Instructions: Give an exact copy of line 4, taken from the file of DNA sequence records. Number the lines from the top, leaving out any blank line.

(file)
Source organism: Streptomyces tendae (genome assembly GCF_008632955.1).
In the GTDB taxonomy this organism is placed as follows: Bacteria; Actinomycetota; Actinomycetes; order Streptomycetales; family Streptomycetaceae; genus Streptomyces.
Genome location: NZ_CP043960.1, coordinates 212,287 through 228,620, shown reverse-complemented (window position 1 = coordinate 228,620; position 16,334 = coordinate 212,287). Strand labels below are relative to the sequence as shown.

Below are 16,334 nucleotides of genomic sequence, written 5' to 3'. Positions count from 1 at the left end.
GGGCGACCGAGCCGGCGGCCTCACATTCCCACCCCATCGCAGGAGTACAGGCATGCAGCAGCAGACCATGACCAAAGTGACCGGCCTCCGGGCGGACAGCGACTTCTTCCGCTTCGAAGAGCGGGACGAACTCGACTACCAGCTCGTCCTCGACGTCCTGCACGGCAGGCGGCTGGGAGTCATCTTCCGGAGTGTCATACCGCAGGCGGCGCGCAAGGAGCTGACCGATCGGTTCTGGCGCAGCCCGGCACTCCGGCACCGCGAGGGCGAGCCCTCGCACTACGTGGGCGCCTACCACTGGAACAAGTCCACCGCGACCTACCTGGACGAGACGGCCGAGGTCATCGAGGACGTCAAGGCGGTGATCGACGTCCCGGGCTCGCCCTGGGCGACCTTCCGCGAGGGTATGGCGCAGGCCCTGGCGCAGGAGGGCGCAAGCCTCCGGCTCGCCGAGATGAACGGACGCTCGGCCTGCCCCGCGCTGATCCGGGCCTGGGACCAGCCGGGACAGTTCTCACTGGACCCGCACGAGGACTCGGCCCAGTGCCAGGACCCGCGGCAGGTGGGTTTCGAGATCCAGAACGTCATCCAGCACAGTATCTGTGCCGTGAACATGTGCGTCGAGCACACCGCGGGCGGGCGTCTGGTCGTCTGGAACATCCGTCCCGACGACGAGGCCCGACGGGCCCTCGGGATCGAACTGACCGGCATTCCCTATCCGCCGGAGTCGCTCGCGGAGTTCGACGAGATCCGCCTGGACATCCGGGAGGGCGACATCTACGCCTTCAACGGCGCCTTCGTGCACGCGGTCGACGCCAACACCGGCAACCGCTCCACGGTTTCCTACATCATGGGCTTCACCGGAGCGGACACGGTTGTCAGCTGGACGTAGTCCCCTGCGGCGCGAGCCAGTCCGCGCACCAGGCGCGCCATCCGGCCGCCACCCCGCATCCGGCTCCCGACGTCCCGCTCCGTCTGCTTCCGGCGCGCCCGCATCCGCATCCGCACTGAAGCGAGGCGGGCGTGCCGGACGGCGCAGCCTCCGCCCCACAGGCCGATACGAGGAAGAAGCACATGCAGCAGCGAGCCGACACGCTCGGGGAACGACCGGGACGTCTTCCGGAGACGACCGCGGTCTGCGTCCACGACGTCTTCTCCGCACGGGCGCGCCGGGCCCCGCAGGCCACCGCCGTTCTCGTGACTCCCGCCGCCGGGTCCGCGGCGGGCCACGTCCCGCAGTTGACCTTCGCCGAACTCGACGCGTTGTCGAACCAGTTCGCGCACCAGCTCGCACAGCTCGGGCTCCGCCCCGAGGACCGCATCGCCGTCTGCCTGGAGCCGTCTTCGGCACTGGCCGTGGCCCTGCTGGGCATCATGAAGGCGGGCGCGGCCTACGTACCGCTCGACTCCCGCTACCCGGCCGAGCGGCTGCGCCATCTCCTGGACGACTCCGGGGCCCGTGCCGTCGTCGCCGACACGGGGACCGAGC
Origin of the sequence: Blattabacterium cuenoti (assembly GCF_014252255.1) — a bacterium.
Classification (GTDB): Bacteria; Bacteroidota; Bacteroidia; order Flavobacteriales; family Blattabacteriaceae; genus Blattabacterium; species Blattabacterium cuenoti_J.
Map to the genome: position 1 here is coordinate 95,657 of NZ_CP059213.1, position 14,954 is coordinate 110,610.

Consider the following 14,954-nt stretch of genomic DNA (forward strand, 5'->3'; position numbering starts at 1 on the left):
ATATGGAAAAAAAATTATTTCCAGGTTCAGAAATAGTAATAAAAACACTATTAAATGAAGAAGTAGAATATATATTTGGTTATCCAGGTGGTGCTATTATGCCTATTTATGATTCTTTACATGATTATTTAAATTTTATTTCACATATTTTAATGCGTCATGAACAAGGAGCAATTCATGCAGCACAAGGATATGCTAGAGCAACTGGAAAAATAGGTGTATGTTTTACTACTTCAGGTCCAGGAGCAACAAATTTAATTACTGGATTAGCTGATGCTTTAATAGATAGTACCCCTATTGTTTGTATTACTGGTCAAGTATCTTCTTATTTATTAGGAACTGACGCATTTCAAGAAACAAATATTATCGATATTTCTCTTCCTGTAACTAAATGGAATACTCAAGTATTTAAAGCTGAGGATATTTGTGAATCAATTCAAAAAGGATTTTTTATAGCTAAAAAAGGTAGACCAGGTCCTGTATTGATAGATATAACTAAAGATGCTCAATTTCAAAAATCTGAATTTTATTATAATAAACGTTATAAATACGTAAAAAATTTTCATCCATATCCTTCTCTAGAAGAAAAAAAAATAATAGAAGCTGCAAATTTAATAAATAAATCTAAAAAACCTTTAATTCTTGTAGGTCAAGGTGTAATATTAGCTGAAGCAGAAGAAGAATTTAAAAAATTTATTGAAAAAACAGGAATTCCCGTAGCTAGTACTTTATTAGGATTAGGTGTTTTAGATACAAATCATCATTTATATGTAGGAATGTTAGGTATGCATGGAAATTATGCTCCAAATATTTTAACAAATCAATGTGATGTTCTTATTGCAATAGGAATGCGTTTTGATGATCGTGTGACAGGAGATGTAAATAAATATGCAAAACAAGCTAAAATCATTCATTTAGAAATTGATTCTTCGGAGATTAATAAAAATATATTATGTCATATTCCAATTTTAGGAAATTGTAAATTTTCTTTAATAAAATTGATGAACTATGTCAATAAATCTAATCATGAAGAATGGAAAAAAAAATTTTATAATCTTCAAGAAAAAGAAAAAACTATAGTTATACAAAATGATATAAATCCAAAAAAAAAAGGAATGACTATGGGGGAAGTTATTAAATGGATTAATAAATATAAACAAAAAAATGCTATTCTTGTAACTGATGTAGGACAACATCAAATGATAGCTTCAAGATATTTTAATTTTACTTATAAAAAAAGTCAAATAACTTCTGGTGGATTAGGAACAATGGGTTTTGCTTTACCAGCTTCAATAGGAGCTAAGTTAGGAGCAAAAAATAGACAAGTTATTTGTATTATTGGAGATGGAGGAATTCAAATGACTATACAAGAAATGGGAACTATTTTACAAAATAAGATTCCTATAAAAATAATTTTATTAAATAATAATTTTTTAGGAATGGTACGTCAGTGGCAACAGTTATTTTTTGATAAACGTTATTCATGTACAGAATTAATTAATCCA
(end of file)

Below are 16,334 nucleotides of genomic sequence, written 5' to 3'. Positions count from 1 at the left end.